Ron Rosenhead writes eclusivley about pro training for professional staff. He is thoughful, provoking and gives away lots of free information and hints and tips
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At a meeting of the International Project Management Convocation (IProMco) this month, the Board ruled there was no need for projects to have a project sponsor. The Board suggested that as the role was not being played out fully by project sponsors then it was ‘unnecessary.’ In addition, the amount of project sponsorship training has fallen dramatically over the last … Read More > Related Posts: Should a sponsor be able to delegate? How good is project sponsorship in your...
At a meeting of the International Project Management Convocation (IProMco) this month, the Board ruled there was no need for projects to have a project sponsor.
The Board suggested that as the role was not being played out fully by project sponsors then it was ‘unnecessary.’ In addition, the amount of project sponsorship training has fallen dramatically over the last 24 months. There were some heated debates and on a day when temperatures outside were a hot 40 degrees Celsius inside temperatures really rose as did tempers. The hosting delegation from Australia nearly walked out. They were however stopped when the Chair cited an obscure ruling.
The conclusion from the Board and ratified by the Senior Executive Committee was that because sponsors failed to carry out their role effectively and training was falling it should cease to be an ‘official’ position in project management. The formal date for this to take place is 1 June, 2018.
The Board of IProMco said that there are some great advantages for project managers:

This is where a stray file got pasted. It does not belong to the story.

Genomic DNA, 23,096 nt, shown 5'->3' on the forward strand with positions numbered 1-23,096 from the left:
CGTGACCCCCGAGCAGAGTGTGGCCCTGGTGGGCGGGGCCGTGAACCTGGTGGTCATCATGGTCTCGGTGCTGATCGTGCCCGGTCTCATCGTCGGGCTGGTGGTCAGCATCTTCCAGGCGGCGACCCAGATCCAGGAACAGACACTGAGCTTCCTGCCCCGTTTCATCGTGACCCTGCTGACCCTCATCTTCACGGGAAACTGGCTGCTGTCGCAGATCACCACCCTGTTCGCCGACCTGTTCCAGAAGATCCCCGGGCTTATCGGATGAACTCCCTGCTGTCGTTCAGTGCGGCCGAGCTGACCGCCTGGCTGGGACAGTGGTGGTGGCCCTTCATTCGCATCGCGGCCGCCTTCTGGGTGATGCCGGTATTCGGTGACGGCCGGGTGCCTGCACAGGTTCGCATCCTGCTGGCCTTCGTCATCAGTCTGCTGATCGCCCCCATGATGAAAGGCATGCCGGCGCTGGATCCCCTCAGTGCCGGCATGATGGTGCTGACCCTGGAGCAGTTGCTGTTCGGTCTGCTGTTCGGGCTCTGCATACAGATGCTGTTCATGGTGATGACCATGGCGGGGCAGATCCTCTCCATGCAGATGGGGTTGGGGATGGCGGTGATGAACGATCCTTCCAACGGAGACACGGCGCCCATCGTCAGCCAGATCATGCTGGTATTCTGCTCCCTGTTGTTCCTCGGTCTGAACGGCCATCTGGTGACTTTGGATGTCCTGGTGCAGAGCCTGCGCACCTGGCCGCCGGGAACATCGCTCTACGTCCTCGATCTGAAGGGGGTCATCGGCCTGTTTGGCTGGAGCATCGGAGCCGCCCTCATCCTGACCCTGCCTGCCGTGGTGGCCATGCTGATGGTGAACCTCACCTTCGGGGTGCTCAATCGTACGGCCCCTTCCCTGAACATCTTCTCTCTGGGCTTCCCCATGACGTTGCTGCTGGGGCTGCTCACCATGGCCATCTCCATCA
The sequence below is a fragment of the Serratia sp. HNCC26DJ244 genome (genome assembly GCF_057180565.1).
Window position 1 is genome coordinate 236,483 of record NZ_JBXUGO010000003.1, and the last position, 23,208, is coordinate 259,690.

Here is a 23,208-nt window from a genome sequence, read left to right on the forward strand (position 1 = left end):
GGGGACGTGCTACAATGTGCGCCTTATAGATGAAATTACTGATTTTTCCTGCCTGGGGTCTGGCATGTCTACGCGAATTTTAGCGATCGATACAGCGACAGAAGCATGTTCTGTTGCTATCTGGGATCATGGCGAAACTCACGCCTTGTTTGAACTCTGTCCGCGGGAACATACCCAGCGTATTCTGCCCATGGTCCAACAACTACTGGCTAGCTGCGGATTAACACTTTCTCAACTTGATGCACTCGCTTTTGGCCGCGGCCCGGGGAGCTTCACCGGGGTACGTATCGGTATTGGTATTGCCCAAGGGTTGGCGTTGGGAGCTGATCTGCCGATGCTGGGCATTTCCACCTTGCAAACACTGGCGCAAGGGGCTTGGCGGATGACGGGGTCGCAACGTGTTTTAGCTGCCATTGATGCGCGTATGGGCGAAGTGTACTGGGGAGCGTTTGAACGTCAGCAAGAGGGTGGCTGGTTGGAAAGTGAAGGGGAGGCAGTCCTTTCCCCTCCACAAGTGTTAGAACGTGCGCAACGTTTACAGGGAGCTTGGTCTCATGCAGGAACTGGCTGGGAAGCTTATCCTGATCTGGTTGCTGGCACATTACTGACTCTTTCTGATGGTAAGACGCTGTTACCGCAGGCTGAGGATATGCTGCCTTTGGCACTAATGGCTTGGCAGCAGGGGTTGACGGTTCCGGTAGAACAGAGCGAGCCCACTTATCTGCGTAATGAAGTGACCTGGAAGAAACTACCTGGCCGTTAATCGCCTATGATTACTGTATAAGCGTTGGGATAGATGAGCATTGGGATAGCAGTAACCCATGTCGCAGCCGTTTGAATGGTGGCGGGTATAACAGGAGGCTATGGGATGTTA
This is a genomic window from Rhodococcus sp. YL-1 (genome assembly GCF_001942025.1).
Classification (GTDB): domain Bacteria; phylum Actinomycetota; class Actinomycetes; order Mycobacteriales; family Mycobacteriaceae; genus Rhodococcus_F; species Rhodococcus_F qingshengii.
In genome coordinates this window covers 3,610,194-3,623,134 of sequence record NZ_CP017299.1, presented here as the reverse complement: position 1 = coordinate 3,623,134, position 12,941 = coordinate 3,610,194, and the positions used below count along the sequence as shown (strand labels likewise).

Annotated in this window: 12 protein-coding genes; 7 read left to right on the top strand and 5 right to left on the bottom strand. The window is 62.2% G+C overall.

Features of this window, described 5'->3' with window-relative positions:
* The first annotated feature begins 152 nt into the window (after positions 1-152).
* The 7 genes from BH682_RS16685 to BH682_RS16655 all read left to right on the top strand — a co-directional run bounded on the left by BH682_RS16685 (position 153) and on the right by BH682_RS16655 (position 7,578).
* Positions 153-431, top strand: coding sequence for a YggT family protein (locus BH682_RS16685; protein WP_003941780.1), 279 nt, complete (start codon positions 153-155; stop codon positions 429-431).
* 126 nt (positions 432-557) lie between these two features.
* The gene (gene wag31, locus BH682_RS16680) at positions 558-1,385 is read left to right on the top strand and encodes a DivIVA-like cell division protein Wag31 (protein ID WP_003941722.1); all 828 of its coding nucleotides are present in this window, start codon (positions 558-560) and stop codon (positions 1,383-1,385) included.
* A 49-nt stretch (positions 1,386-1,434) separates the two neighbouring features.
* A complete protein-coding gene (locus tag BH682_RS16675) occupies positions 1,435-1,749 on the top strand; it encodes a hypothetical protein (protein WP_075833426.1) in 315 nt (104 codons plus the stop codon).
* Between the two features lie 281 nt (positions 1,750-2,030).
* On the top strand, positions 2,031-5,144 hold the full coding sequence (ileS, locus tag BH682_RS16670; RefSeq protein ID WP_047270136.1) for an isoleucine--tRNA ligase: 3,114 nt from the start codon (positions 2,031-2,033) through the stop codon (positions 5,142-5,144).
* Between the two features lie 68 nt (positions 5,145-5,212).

- They will no longer need the sponsor to approve the business case and charter. This will save a lot of time in long badly run meetings a lot of meetings involving sponsors and stakeholders
- Linked to the above the project manager will now provide direction and guidance for strategies and initiatives linked into the overall strategic agenda
- The project manager will be able to make really important decisions. They have had the training especially around strategy and organisational politics so this is great. There will be no more waiting for sponsors to make a decision
- The project manager will deal directly with all key stakeholders. No matter how senior and how committed they are to the project the project manager will now oversee this aspect. All the engagement, selling and getting buy in (especially where there are boundary management issues) will be down to the project manager
It will enable the project manager to make go/no go decisions. The sponsor only gets in the way so the project manager can easily cover this off!
They can take real risks – sponsorship reduces risk taking and stifles innovation!
IProMco suggest that there will be Time saving: this is as a result of the project manager being in two positions delivering the project alongside monitoring the project
The results of IProMco decision will take a while however it will be far reaching in its consequences.
I have one major question: who has done a benefits management study on this decision?
Image: Original image from Google Images amended labelled for use with modification
The post OFFICIAL! Project sponsorship has been declared null and void. appeared first on Ron Rosenhead.